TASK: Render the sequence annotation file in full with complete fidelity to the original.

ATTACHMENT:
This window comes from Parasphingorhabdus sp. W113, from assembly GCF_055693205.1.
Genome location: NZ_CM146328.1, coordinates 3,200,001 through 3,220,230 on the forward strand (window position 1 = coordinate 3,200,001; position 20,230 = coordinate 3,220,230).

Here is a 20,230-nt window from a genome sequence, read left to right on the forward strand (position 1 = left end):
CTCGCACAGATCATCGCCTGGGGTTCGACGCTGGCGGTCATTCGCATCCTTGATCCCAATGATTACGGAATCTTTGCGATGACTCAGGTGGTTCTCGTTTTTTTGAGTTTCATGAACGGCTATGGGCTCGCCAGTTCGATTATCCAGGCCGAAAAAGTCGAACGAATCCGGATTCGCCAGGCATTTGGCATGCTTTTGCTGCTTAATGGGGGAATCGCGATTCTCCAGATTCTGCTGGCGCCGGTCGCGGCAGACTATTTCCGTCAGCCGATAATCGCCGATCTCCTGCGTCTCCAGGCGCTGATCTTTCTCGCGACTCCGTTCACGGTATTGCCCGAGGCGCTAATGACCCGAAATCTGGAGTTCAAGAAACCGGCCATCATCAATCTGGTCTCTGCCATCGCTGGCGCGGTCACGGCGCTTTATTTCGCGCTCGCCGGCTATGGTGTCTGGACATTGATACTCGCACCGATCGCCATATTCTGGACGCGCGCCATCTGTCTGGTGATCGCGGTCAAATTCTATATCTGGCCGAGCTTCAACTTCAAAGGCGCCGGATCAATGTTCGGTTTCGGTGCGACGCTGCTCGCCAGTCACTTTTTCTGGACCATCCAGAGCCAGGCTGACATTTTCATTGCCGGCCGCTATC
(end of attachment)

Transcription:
This window comes from Parasphingorhabdus sp. W113, from assembly GCF_055693205.1.
Genome location: NZ_CM146328.1, coordinates 3,200,001 through 3,220,230 on the forward strand (window position 1 = coordinate 3,200,001; position 20,230 = coordinate 3,220,230).

Here is a 20,230-nt window from a genome sequence, read left to right on the forward strand (position 1 = left end):
CTCGCACAGATCATCGCCTGGGGTTCGACGCTGGCGGTCATTCGCATCCTTGATCCCAATGATTACGGAATCTTTGCGATGACTCAGGTGGTTCTCGTTTTTTTGAGTTTCATGAACGGCTATGGGCTCGCCAGTTCGATTATCCAGGCCGAAAAAGTCGAACGAATCCGGATTCGCCAGGCATTTGGCATGCTTTTGCTGCTTAATGGGGGAATCGCGATTCTCCAGATTCTGCTGGCGCCGGTCGCGGCAGACTATTTCCGTCAGCCGATAATCGCCGATCTCCTGCGTCTCCAGGCGCTGATCTTTCTCGCGACTCCGTTCACGGTATTGCCCGAGGCGCTAATGACCCGAAATCTGGAGTTCAAGAAACCGGCCATCATCAATCTGGTCTCTGCCATCGCTGGCGCGGTCACGGCGCTTTATTTCGCGCTCGCCGGCTATGGTGTCTGGACATTGATACTCGCACCGATCGCCATATTCTGGACGCGCGCCATCTGTCTGGTGATCGCGGTCAAATTCTATATCTGGCCGAGCTTCAACTTCAAAGGCGCCGGATCAATGTTCGGTTTCGGTGCGACGCTGCTCGCCAGTCACTTTTTCTGGACCATCCAGAGCCAGGCTGACATTTTCATTGCCGGCCGCTATC